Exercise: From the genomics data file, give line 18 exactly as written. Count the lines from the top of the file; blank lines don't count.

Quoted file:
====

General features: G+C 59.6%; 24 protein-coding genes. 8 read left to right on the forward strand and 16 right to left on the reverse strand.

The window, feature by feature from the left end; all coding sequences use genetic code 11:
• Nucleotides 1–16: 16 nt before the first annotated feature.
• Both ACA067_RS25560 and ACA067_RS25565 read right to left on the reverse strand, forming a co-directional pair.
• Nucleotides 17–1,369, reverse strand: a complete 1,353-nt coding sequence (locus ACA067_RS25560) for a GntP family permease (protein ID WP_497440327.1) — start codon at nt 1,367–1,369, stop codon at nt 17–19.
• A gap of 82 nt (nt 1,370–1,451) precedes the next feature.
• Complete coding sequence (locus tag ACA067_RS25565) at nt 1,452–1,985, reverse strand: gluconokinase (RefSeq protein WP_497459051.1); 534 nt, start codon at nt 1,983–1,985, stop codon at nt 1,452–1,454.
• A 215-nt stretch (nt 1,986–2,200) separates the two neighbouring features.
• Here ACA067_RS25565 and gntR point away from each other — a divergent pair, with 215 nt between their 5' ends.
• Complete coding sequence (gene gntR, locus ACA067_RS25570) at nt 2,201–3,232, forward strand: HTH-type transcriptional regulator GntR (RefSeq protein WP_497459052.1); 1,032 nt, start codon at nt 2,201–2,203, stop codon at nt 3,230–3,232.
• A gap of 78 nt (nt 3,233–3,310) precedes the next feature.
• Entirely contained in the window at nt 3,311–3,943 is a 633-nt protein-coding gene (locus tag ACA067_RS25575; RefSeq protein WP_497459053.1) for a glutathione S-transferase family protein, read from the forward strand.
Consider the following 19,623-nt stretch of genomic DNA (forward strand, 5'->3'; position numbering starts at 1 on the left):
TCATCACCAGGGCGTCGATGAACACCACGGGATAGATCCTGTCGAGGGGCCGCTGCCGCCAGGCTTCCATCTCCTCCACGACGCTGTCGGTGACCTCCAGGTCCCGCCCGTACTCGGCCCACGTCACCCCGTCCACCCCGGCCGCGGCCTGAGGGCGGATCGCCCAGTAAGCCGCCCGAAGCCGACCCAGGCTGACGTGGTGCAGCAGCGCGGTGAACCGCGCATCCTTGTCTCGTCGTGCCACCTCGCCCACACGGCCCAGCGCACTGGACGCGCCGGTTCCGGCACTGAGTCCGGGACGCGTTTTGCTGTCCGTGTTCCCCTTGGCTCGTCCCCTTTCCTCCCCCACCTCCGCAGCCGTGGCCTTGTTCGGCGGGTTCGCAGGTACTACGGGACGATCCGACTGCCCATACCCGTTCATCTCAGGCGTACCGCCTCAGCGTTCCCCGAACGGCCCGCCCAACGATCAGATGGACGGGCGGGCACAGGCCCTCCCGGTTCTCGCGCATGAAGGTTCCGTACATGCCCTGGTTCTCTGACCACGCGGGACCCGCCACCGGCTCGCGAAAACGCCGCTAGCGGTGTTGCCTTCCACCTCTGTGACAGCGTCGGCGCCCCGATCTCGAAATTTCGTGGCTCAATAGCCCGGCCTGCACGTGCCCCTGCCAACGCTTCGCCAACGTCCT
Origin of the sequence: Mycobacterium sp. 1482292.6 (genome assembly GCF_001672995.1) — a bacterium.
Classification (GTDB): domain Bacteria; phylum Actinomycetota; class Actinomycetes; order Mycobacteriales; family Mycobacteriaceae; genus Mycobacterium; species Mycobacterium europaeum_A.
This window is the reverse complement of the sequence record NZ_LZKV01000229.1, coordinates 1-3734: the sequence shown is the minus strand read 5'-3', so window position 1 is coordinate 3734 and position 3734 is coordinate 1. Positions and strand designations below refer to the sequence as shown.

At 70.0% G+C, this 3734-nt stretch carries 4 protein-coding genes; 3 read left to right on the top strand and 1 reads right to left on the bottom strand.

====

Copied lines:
At 70.0% G+C, this 3734-nt stretch carries 4 protein-coding genes; 3 read left to right on the top strand and 1 reads right to left on the bottom strand.